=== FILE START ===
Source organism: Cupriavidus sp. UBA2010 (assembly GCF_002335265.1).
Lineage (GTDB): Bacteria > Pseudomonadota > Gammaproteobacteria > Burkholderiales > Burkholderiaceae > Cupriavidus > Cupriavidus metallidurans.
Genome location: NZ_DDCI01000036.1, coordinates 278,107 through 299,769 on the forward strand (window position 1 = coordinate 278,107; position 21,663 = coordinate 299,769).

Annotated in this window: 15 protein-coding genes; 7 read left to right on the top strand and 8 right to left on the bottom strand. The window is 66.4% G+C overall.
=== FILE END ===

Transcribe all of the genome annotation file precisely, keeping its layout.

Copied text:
Source organism: Cupriavidus sp. UBA2010 (assembly GCF_002335265.1).
Lineage (GTDB): Bacteria > Pseudomonadota > Gammaproteobacteria > Burkholderiales > Burkholderiaceae > Cupriavidus > Cupriavidus metallidurans.
Genome location: NZ_DDCI01000036.1, coordinates 278,107 through 299,769 on the forward strand (window position 1 = coordinate 278,107; position 21,663 = coordinate 299,769).

Annotated in this window: 15 protein-coding genes; 7 read left to right on the top strand and 8 right to left on the bottom strand. The window is 66.4% G+C overall.